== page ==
Philadelphia-based writers and publishers produced literary magazines as early as the 1740s, and, through the nineteenth century, the city was home to a succession of influential publications that supported many local authors and contributed to the establishment of a national literary culture. However, Philadelphia’s greatest prominence in literary publishing was achieved through a series of mass-circulation magazines for middle-class readers, especially women, from the 1830s through the first half of the twentieth century. Gradually, the influence of Philadelphia was diminished by the concentration of publishers elsewhere, primarily in New York, and by competing forms of mass entertainment such as radio and television. Through all those changes, however, Philadelphia sustained a remarkable wealth of societies and academic institutions that fostered the creation of lesser-known literary magazines, reflecting the communities that produced them. In the twenty-first century, with the rise of the Internet, Philadelphia writers gained the ability to exert a global influence unconstrained, as in the past, by the limits of printed publication.
Literary magazines, though they may include a variety of contents, typically are oriented towards the appreciation of artful writing. For most of their history, they were sold at newsstands and bookstores or sent through the mail by subscription. Wider circulation depended on reductions in printing costs and upon the creation of distribution networks. Their gradual, somewhat halting, emergence in the eighteenth century coincided with the growing demand for them created by an expanding middle class with aspirations towards social mobility and the education and resources needed for leisure reading. Literary magazines developed from a culture of genteel amateurism, with authors who were typically lawyers, ministers, and doctors pursuing an avocation, towards a profession that, at its peak, built publishing empires that employed thousands of workers. Perhaps more important, literary magazines helped to create a national culture and, at the same time, to challenge its dominant values.
Philadelphia’s first literary magazines in the eighteenth century struggled to find an audience and did not last long. The Gentleman’s Magazine, published in London beginning in 1731, was a model for Benjamin Franklin (1706-90) to follow, a decade later, in his experimental General Magazine and Historical Chronicle for All the British Plantations in America. Sold in print shops, the General Magazine was a miscellany of republished essays, historical sketches, dialogues, and controversies. Not immediately profitable, it only lasted six issues. William Bradford (1719-91), the nephew of Franklin’s old rival Andrew Bradford (1686-1742), made another attempt in 1757 with The American Magazine, or Monthly Chronicle for the British Colonies. Edited by William Smith (1727-1803), the first provost of the College of Philadelphia (now the University of Pennsylvania), The American Magazine gathered a coterie of largely anglophile writers, including Francis Hopkinson (1737-91), Joseph Shippen (1732-1810), and Thomas Godfrey Jr. (1736-63), who wrote the first drama by an American author to be performed on stage, The Prince of Parthia (1767). The American Magazine mixed politics and poetry, and sought to explain the New World to the mother country; it only lasted for twelve issues, but it was a notable early flowering of the genre.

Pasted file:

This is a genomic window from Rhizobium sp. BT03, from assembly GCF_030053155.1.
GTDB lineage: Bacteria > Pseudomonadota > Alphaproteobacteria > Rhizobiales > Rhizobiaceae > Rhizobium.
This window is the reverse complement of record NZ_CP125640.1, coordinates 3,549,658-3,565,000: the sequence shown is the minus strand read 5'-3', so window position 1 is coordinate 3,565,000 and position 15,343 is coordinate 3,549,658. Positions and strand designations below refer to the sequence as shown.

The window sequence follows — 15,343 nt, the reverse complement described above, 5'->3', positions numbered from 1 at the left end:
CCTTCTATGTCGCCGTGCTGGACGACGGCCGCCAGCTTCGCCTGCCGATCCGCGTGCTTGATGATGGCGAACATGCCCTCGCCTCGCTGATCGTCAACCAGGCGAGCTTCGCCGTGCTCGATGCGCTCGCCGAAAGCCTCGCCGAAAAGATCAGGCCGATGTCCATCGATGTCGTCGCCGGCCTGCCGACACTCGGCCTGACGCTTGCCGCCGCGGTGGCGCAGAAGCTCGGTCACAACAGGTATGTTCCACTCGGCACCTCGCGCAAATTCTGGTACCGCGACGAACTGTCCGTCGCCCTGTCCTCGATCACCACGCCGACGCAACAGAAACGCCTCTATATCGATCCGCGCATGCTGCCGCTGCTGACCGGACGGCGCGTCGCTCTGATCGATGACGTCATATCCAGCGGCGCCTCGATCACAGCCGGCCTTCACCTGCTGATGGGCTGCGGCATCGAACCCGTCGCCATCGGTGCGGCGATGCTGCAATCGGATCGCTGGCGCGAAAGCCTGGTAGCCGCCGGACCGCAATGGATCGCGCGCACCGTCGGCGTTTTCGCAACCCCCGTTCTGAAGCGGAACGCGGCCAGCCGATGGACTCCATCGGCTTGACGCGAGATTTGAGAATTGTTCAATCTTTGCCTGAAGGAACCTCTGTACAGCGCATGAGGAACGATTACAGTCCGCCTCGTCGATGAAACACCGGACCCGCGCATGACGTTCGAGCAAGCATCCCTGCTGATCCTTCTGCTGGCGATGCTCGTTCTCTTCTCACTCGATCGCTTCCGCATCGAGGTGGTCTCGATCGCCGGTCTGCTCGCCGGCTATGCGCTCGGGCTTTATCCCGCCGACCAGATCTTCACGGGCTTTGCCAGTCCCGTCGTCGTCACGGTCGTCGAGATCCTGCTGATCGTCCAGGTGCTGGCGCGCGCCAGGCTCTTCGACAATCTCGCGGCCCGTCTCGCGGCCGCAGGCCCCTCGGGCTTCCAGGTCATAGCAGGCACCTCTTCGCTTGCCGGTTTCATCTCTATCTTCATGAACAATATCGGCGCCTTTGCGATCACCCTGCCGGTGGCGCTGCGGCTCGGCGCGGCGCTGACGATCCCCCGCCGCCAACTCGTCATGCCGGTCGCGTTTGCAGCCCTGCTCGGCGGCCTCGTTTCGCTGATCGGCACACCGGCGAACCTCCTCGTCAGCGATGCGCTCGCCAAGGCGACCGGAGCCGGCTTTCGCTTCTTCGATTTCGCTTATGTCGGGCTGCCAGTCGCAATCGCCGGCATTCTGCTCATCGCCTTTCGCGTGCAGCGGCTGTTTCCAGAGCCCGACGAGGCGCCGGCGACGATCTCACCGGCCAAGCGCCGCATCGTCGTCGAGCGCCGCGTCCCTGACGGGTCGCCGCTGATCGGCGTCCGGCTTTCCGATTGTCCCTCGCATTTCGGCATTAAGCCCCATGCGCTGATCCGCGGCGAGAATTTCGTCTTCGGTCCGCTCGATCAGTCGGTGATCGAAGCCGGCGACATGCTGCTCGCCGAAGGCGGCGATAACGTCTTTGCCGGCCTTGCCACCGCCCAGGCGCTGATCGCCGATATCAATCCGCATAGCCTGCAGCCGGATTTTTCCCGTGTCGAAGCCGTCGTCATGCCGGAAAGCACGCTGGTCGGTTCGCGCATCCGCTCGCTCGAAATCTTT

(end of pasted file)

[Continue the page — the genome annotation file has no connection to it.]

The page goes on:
As the nation established itself in the early nineteenth century, literary magazines became more able to attract readers and sustain themselves. The Port Folio, founded in 1801 by Joseph Dennie (1768-1812) and edited under the pseudonym “Oliver Oldschool,” was a landmark in American literary history with a peak circulation of about two thousand, substantial for its time. It ran as a weekly until 1809, then mostly as a monthly until 1827. Initially, the Port Folio published poems, satires, translations, and literary essays; short stories and critical reviews came later in the series. Dennie was a Boston-born, Harvard-schooled lawyer—and, some would say, a fop—who sent annual birthday greetings to King George III. The Port Folio’s contributors often were drawn from the Tuesday Club, composed of young professionals from prominent local families: Nicholas Biddle (1786-1844), Horace Binney (1780-1875), Charles Brockden Brown (1771-1810), Thomas Cadwalader (1779-1841), John Ward Fenno (1778-1802), Joseph Hopkinson (1770-1842), Charles Jared Ingersoll (1782-1862), John Blair Linn (1777-1805), Richard Rush (1780-1859), and Robert Walsh (1784-1859). Other notable contributors included John Quincy Adams (1767-1848), William Dunlap (1766-1839), Thomas G. Fessenden (1771-1837), and Royall Tyler (1757-1826).